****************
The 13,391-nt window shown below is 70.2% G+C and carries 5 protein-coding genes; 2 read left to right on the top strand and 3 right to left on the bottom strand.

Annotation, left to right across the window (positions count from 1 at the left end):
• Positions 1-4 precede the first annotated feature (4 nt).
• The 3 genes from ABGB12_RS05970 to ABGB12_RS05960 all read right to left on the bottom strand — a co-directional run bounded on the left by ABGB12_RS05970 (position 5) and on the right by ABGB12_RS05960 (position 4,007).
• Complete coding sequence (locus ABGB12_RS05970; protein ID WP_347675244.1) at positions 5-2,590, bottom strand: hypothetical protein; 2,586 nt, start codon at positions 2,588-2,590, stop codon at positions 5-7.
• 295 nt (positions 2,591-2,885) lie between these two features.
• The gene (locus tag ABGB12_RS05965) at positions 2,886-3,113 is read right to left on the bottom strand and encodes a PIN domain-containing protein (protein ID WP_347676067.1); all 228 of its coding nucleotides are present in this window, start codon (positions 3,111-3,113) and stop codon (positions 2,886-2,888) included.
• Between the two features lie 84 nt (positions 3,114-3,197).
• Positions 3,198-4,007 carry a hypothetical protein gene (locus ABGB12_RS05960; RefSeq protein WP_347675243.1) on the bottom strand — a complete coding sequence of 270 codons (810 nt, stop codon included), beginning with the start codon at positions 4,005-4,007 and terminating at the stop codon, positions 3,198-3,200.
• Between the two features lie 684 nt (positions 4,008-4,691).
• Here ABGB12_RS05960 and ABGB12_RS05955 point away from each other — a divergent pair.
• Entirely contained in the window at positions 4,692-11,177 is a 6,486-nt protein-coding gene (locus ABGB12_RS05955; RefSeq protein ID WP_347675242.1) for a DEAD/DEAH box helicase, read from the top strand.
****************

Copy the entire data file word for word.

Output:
The 13,391-nt window shown below is 70.2% G+C and carries 5 protein-coding genes; 2 read left to right on the top strand and 3 right to left on the bottom strand.

Annotation, left to right across the window (positions count from 1 at the left end):
• Positions 1-4 precede the first annotated feature (4 nt).
• The 3 genes from ABGB12_RS05970 to ABGB12_RS05960 all read right to left on the bottom strand — a co-directional run bounded on the left by ABGB12_RS05970 (position 5) and on the right by ABGB12_RS05960 (position 4,007).
• Complete coding sequence (locus ABGB12_RS05970; protein ID WP_347675244.1) at positions 5-2,590, bottom strand: hypothetical protein; 2,586 nt, start codon at positions 2,588-2,590, stop codon at positions 5-7.
• 295 nt (positions 2,591-2,885) lie between these two features.
• The gene (locus tag ABGB12_RS05965) at positions 2,886-3,113 is read right to left on the bottom strand and encodes a PIN domain-containing protein (protein ID WP_347676067.1); all 228 of its coding nucleotides are present in this window, start codon (positions 3,111-3,113) and stop codon (positions 2,886-2,888) included.
• Between the two features lie 84 nt (positions 3,114-3,197).
• Positions 3,198-4,007 carry a hypothetical protein gene (locus ABGB12_RS05960; RefSeq protein WP_347675243.1) on the bottom strand — a complete coding sequence of 270 codons (810 nt, stop codon included), beginning with the start codon at positions 4,005-4,007 and terminating at the stop codon, positions 3,198-3,200.
• Between the two features lie 684 nt (positions 4,008-4,691).
• Here ABGB12_RS05960 and ABGB12_RS05955 point away from each other — a divergent pair.
• Entirely contained in the window at positions 4,692-11,177 is a 6,486-nt protein-coding gene (locus ABGB12_RS05955; RefSeq protein ID WP_347675242.1) for a DEAD/DEAH box helicase, read from the top strand.